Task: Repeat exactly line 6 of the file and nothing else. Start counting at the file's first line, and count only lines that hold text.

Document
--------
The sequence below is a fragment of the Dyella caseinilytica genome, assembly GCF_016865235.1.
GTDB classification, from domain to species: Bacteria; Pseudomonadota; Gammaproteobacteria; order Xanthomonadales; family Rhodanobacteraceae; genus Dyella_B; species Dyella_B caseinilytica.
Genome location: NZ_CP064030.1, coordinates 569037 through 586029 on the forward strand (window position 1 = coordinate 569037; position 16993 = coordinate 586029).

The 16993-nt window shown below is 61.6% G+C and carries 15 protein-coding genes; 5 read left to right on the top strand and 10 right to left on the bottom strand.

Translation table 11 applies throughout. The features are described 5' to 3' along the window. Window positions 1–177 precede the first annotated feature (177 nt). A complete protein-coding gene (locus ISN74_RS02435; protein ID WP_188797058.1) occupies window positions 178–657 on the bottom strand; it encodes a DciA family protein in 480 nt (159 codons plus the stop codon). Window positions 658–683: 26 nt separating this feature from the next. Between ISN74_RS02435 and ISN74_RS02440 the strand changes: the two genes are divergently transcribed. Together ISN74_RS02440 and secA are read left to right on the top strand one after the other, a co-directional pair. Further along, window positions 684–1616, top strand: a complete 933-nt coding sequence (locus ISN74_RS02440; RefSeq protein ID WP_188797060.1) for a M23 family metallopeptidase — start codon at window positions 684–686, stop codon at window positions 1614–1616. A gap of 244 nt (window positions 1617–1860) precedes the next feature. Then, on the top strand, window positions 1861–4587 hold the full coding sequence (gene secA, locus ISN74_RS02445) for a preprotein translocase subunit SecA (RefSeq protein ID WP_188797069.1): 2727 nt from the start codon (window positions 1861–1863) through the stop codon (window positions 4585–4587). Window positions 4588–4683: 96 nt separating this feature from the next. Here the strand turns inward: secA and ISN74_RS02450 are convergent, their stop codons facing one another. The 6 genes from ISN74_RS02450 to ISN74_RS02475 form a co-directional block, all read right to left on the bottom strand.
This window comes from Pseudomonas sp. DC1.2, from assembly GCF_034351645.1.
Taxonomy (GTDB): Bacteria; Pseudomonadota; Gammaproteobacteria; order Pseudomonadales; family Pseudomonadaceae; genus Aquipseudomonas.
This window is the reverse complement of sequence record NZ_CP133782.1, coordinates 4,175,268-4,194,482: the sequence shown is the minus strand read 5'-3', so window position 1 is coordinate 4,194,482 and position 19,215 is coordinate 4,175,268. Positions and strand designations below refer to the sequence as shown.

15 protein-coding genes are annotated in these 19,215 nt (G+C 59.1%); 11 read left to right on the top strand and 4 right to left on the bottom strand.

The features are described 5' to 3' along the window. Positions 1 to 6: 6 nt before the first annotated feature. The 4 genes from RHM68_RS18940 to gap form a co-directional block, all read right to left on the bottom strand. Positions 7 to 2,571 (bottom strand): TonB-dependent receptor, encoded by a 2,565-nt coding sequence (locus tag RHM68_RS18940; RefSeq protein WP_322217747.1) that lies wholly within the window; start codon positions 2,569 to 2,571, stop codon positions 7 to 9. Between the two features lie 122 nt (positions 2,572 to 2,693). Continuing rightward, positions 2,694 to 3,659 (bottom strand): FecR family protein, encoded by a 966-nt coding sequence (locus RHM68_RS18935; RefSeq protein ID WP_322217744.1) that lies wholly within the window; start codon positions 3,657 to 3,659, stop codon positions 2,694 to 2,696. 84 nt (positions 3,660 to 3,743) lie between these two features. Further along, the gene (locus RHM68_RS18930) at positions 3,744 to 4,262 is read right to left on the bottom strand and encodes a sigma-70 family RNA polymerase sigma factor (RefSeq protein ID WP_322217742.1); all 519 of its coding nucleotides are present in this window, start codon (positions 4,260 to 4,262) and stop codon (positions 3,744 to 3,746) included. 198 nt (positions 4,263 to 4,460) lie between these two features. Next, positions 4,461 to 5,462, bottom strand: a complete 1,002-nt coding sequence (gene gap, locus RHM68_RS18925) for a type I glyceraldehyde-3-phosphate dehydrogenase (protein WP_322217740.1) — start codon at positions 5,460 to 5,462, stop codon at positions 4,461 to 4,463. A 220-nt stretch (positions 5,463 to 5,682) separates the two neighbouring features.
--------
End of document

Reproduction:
This window comes from Pseudomonas sp. DC1.2, from assembly GCF_034351645.1.